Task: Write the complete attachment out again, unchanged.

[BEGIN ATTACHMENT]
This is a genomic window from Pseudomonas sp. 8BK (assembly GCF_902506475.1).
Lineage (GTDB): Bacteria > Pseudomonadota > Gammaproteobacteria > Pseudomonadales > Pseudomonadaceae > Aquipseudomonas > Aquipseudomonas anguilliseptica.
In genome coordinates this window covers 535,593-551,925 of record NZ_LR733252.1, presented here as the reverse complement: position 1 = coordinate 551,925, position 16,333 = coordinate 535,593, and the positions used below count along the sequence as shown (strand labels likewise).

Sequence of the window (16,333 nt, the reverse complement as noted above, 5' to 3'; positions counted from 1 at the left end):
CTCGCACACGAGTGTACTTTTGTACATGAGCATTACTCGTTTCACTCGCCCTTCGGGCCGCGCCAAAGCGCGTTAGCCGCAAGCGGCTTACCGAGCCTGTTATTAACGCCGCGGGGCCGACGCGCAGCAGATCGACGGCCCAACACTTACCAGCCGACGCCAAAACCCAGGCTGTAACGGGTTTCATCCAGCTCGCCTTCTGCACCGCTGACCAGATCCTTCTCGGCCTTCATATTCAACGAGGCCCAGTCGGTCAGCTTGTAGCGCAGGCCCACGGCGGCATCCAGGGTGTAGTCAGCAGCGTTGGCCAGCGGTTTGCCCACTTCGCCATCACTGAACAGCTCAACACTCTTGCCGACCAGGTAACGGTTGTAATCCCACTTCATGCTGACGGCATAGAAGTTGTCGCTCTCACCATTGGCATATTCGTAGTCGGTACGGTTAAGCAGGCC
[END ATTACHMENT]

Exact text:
This is a genomic window from Pseudomonas sp. 8BK (assembly GCF_902506475.1).
Lineage (GTDB): Bacteria > Pseudomonadota > Gammaproteobacteria > Pseudomonadales > Pseudomonadaceae > Aquipseudomonas > Aquipseudomonas anguilliseptica.
In genome coordinates this window covers 535,593-551,925 of record NZ_LR733252.1, presented here as the reverse complement: position 1 = coordinate 551,925, position 16,333 = coordinate 535,593, and the positions used below count along the sequence as shown (strand labels likewise).

Sequence of the window (16,333 nt, the reverse complement as noted above, 5' to 3'; positions counted from 1 at the left end):
CTCGCACACGAGTGTACTTTTGTACATGAGCATTACTCGTTTCACTCGCCCTTCGGGCCGCGCCAAAGCGCGTTAGCCGCAAGCGGCTTACCGAGCCTGTTATTAACGCCGCGGGGCCGACGCGCAGCAGATCGACGGCCCAACACTTACCAGCCGACGCCAAAACCCAGGCTGTAACGGGTTTCATCCAGCTCGCCTTCTGCACCGCTGACCAGATCCTTCTCGGCCTTCATATTCAACGAGGCCCAGTCGGTCAGCTTGTAGCGCAGGCCCACGGCGGCATCCAGGGTGTAGTCAGCAGCGTTGGCCAGCGGTTTGCCCACTTCGCCATCACTGAACAGCTCAACACTCTTGCCGACCAGGTAACGGTTGTAATCCCACTTCATGCTGACGGCATAGAAGTTGTCGCTCTCACCATTGGCATATTCGTAGTCGGTACGGTTAAGCAGGCC